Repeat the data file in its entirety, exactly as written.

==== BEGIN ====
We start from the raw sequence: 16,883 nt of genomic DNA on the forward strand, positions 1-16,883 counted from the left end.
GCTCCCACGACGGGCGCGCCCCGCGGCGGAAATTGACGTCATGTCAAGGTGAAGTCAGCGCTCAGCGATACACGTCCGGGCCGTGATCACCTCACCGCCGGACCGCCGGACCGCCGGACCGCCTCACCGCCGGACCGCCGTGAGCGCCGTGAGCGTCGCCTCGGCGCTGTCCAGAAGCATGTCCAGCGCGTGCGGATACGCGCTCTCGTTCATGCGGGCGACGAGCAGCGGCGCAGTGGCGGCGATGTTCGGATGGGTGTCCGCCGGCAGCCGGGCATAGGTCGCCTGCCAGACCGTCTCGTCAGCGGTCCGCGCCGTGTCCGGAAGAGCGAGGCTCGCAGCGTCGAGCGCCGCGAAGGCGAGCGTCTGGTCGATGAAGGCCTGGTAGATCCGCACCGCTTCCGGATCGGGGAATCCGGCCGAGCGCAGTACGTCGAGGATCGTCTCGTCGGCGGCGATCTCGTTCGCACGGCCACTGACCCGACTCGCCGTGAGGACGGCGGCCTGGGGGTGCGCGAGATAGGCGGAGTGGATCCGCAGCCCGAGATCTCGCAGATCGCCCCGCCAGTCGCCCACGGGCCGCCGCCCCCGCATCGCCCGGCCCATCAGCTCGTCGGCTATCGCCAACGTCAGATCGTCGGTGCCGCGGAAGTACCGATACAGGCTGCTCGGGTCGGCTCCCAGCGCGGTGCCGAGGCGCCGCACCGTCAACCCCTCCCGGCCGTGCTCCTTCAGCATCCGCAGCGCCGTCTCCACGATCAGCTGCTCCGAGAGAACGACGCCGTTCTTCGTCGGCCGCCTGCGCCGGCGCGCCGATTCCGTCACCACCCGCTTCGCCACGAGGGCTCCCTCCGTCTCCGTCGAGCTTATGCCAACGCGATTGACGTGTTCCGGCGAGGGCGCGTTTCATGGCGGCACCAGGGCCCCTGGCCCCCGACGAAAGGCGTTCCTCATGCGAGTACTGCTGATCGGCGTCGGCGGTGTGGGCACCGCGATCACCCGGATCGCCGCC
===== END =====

We start from the raw sequence: 16,883 nt of genomic DNA on the forward strand, positions 1-16,883 counted from the left end.
GCTCCCACGACGGGCGCGCCCCGCGGCGGAAATTGACGTCATGTCAAGGTGAAGTCAGCGCTCAGCGATACACGTCCGGGCCGTGATCACCTCACCGCCGGACCGCCGGACCGCCGGACCGCCTCACCGCCGGACCGCCGTGAGCGCCGTGAGCGTCGCCTCGGCGCTGTCCAGAAGCATGTCCAGCGCGTGCGGATACGCGCTCTCGTTCATGCGGGCGACGAGCAGCGGCGCAGTGGCGGCGATGTTCGGATGGGTGTCCGCCGGCAGCCGGGCATAGGTCGCCTGCCAGACCGTCTCGTCAGCGGTCCGCGCCGTGTCCGGAAGAGCGAGGCTCGCAGCGTCGAGCGCCGCGAAGGCGAGCGTCTGGTCGATGAAGGCCTGGTAGATCCGCACCGCTTCCGGATCGGGGAATCCGGCCGAGCGCAGTACGTCGAGGATCGTCTCGTCGGCGGCGATCTCGTTCGCACGGCCACTGACCCGACTCGCCGTGAGGACGGCGGCCTGGGGGTGCGCGAGATAGGCGGAGTGGATCCGCAGCCCGAGATCTCGCAGATCGCCCCGCCAGTCGCCCACGGGCCGCCGCCCCCGCATCGCCCGGCCCATCAGCTCGTCGGCTATCGCCAACGTCAGATCGTCGGTGCCGCGGAAGTACCGATACAGGCTGCTCGGGTCGGCTCCCAGCGCGGTGCCGAGGCGCCGCACCGTCAACCCCTCCCGGCCGTGCTCCTTCAGCATCCGCAGCGCCGTCTCCACGATCAGCTGCTCCGAGAGAACGACGCCGTTCTTCGTCGGCCGCCTGCGCCGGCGCGCCGATTCCGTCACCACCCGCTTCGCCACGAGGGCTCCCTCCGTCTCCGTCGAGCTTATGCCAACGCGATTGACGTGTTCCGGCGAGGGCGCGTTTCATGGCGGCACCAGGGCCCCTGGCCCCCGACGAAAGGCGTTCCTCATGCGAGTACTGCTGATCGGCGTCGGCGGTGTGGGCACCGCGATCACCCGGATCGCCGCC